WIMBLEDON, England — Chasing a drop shot in the second set, Rafael Nadal stumbled and tumbled into the net as his racket went flying to the sideline.
It just wasn't his day. Nadal rose slowly to cheers from the Wimbledon crowd but found himself off balance the rest of the way and made his earliest Grand Slam exit since 2005.
Nadal was overpowered in the second round Thursday by Lukas Rosol, a Czech ranked No. 100, 6-7 (9), 6-4, 6-4, 2-6, 6-4.
The 26-year-old Rosol earned the biggest win of his career playing in Wimbledon's main draw for the first time. He lost each of the past five years in the first round of qualifying.
As the match stretched beyond dusk, the conclusion came with the retractable roof closed for the final set on Centre Court. The upset on tennis' biggest stage was no fluke: Rosol served brilliantly and repeatedly stepped instead the baseline to hit aggressive groundstrokes, while Nadal found himself pinned deep and on the defensive.
Among those shocked by the result was Rosol.
"I'm not just surprised; it's like a miracle for me," he said. "I never expected something like this."
Nadal saved three set points to win the opening set, but his demeanor grew glum as Rosol overtook him. After falling behind in the third set, Nadal grumbled to the chair umpire during a changeover, apparently irritated by Rosol's movements as he awaited serves.
"I was concentrating on myself," Rosol said. "I don't know what he was complaining about."
Two games later, Nadal bumped into Rosol — and didn't acknowledge the contact — as they walked to their chairs for a break.
Rosol exhaled before hitting his final shot, which was his 22nd ace. He fell to his knees, arms up, then collapsed face down on the famous grass. He then rose and shook hands at the net with a frowning Nadal.
"I think I was better today a little bit," Rosol said.
Rosol became the lowest-ranked player to defeat Nadal in a major tournament. The 6-foot-5, 178-pound Czech lost only 16 points on his first serve, cracked his returns into the corners and won 22 of 28 points at the net.
In short, it was a complete performance that had spectators wondering why they'd never heard of him before. Nadal lost despite committing only 16 unforced errors in 276 points.
The Spaniard had reached the final in the past five Grand Slam tournaments, and had played in the final of his past five Wimbledons.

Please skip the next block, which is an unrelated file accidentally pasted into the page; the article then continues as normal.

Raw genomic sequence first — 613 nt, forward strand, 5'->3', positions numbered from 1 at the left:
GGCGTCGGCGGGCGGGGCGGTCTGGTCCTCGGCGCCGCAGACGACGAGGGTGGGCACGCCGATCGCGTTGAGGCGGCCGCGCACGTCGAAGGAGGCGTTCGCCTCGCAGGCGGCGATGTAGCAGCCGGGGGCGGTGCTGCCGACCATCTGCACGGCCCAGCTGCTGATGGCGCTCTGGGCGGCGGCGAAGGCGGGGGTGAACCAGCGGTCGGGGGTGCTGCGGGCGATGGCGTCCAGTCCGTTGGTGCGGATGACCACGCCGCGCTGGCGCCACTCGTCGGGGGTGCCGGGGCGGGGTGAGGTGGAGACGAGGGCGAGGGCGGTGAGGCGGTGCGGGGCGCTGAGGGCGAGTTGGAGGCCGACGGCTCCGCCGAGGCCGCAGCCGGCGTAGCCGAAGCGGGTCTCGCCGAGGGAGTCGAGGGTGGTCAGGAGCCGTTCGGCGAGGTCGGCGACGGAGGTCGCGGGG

It was a good day for Americans — Serena Williams, Andy Roddick, Mardy Fish and No. 126-ranked Brian Baker advanced, as did No. 28-seeded Christina McHale and Varvara Lepchenko.
Maria Sharapova's old serving problems resurfaced, costing her the second set before she recovered to beat dangerous Tsvetana Pironkova, 7-6 (3), 6-7 (3), 6-0. The Court 1 match took two days and ended three minutes after Williams concluded her victory on Centre Court, beating qualifier Melinda Czink 6-1, 6-4.
Defending champion Petra Kvitova, seeded fourth, advanced by beating Elena Baltacha, of Britain, 6-0, 6-4.
Roddick advanced to the third round at a Grand Slam tournament for the first time in 2012 when he beat Bjorn Phau, 6-3, 7-6 (1), 6-3. Roddick is seeded only 30th and fended off questions in recent months about retirement before he won his fifth grass-court title last week as a wild card at Eastbourne.
British hopeful Andy Murray faced only one break point and beat big-serving Ivo Karlovic, 7-5, 6-7 (5), 6-2, 7-6 (4). Kei Nishikori became the first Japanese man in 17 years to reach the third round at Wimbledon by beating Florent Serra, 6-3, 7-5, 6-2.
Sara Errani committed only five unforced errors and beat Anne Keothavong, of Britain, 6-1, 6-1. The 25-year-old Errani, an Italian who has blossomed in Grand Slam competition this year, matched her best Wimbledon showing by advancing to the third round.
Nadal broke twice in the fourth set to even his match, and gathering darkness made lights necessary for the final set. Tournament officials suspended play for 45 minutes so the roof could be closed.
Nadal was clearly unhappy that the delay interrupted his momentum, shaking his head and frowning when advised of the situation by an official.
Serving to start the final set, Nadal shanked a groundstroke on the first point and was broken when he failed to put away an overhead. Rosol easily held from there, winning his final 13 service points, seven with aces.
Nadal won a record seventh French Open championship this month and was bidding for his third title at Wimbledon, where he was runner-up last year to Novak Djokovic.